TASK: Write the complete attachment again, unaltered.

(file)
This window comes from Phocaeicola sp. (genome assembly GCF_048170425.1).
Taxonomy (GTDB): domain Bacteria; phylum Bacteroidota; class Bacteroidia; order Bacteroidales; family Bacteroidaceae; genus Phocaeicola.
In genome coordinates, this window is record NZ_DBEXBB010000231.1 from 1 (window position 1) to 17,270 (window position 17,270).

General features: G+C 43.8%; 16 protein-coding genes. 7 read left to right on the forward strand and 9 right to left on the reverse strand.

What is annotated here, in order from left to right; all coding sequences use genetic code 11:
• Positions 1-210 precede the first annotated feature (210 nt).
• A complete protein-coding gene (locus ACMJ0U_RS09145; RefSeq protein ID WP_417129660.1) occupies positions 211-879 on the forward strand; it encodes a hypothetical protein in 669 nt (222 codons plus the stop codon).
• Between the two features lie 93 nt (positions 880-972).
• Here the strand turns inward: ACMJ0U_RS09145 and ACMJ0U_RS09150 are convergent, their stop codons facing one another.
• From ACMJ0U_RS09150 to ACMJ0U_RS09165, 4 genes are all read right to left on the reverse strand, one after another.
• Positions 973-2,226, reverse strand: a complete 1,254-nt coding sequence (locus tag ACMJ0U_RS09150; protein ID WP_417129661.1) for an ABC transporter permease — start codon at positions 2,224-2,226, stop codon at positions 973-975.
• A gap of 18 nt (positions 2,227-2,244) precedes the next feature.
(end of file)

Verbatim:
This window comes from Phocaeicola sp. (genome assembly GCF_048170425.1).
Taxonomy (GTDB): domain Bacteria; phylum Bacteroidota; class Bacteroidia; order Bacteroidales; family Bacteroidaceae; genus Phocaeicola.
In genome coordinates, this window is record NZ_DBEXBB010000231.1 from 1 (window position 1) to 17,270 (window position 17,270).

General features: G+C 43.8%; 16 protein-coding genes. 7 read left to right on the forward strand and 9 right to left on the reverse strand.

What is annotated here, in order from left to right; all coding sequences use genetic code 11:
• Positions 1-210 precede the first annotated feature (210 nt).
• A complete protein-coding gene (locus ACMJ0U_RS09145; RefSeq protein ID WP_417129660.1) occupies positions 211-879 on the forward strand; it encodes a hypothetical protein in 669 nt (222 codons plus the stop codon).
• Between the two features lie 93 nt (positions 880-972).
• Here the strand turns inward: ACMJ0U_RS09145 and ACMJ0U_RS09150 are convergent, their stop codons facing one another.
• From ACMJ0U_RS09150 to ACMJ0U_RS09165, 4 genes are all read right to left on the reverse strand, one after another.
• Positions 973-2,226, reverse strand: a complete 1,254-nt coding sequence (locus tag ACMJ0U_RS09150; protein ID WP_417129661.1) for an ABC transporter permease — start codon at positions 2,224-2,226, stop codon at positions 973-975.
• A gap of 18 nt (positions 2,227-2,244) precedes the next feature.